Review: XLN Audio XO

XO Rundown:
4 / 5 Reviewer
Pros
- The best sample browser on the market
- Search by sample or kit similarity.
- Over 8000 radio-ready one-shots
- Song-ready presets complete with kits and loops
- Master out section with extremely useful FX
Cons
- Limited to 8 slots
- Limited to an A or B pattern
- No way of creating a full song.
- Export will not mass export individual stems of loop
For this being the first iteration of XLN's XO, they are way ahead of the game. This fresh new perspective on production lets you do just that - produce without having to scroll through pages of samples. While not perfect yet and lacking a few key features, XO is well on its way to being THE program to make inspired loops quick and pain-free.
Rating

We spend countless hours hoarding, arranging and storing one-shot samples only to spend more hours blindly searching your sequencer of choice for that perfect drum kit. The best alternative most sequencers have is to allow sorting by type, which only narrows samples down to either kick, snare, high hat, etc… The current state of samples is dismal. Finding that perfect sample is a huge inconvenience – until XO.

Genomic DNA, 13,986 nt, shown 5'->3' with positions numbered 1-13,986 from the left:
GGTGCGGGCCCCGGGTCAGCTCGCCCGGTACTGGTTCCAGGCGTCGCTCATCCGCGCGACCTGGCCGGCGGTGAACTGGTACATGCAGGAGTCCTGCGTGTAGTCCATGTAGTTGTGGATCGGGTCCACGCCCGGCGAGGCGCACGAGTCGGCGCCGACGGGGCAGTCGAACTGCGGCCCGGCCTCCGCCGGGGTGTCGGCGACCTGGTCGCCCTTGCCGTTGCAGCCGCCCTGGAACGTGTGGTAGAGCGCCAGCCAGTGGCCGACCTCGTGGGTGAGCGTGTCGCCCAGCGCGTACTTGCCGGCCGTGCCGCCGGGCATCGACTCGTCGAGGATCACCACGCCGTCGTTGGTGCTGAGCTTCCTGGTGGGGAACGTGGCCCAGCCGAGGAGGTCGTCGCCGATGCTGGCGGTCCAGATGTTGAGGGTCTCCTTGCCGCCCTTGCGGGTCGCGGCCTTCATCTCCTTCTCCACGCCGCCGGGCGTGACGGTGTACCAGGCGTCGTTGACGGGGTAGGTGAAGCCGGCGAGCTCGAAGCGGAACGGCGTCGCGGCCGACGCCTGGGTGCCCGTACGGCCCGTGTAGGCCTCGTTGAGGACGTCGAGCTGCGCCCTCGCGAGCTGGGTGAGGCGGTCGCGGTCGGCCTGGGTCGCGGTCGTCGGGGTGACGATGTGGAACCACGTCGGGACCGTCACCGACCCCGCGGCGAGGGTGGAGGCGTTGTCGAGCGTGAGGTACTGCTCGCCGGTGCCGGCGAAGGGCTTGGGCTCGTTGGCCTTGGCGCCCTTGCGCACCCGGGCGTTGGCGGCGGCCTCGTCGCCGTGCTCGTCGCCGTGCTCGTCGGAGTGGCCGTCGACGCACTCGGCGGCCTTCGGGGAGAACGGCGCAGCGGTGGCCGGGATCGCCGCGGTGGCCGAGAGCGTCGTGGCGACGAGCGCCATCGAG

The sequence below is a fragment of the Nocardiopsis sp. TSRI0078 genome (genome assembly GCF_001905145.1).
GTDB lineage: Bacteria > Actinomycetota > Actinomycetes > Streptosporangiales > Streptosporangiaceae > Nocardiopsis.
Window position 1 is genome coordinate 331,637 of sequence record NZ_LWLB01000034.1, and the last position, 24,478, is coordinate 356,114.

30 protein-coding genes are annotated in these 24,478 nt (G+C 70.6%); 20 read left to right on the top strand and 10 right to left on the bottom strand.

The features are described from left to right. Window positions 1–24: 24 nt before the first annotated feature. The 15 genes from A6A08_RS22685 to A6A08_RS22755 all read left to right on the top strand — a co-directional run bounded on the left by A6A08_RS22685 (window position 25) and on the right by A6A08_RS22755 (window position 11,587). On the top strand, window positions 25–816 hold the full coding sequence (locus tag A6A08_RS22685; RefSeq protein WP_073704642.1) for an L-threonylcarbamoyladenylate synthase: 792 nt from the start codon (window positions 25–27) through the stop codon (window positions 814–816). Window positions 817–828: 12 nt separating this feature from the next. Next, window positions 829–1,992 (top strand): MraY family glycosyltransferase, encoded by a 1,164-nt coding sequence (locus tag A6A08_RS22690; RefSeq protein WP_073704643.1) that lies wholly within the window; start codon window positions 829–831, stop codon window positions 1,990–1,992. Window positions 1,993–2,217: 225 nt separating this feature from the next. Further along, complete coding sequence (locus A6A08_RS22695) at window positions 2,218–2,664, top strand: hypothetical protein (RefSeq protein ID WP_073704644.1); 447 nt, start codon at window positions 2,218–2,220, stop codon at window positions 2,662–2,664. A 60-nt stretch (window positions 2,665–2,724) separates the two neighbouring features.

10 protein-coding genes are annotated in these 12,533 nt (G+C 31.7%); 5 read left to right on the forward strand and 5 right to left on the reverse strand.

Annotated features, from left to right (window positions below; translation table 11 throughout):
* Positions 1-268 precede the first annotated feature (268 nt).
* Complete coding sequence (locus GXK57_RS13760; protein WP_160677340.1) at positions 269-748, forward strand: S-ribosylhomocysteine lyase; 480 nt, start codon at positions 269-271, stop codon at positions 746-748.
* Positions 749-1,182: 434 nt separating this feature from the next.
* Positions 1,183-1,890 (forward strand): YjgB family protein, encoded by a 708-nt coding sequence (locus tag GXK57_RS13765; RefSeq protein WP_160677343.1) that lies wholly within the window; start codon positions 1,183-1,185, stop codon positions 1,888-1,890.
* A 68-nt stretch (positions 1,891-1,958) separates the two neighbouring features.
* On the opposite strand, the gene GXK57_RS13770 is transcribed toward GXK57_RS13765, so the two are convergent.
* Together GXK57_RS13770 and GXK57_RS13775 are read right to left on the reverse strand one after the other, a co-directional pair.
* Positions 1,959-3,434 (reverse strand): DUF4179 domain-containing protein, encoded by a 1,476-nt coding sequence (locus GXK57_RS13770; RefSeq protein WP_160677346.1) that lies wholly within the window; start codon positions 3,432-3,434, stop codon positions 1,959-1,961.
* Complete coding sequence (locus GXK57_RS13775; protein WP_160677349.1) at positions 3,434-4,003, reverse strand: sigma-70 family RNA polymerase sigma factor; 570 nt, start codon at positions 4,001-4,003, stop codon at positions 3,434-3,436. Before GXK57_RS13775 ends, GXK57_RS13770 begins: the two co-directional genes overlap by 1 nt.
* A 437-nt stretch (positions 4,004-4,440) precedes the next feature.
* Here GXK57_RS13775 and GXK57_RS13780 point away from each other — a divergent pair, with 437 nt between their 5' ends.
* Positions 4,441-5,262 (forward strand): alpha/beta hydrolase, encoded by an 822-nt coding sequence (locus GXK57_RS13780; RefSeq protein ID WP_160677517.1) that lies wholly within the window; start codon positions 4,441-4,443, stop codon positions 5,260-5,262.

Overview

XO is XLN’s solution to an industry paved with missed attempts at sparking creativity. This all-in-one solution can run stand-alone, or as a VST, AAX, or AU plugin in a variety of DAW Hosts. While XO comes with over 8000 samples, you can import your entire collection as well. XO then analyzes each sample and places them in a color-coded cloud of dots called the XO Space.

 

XLN Audio XO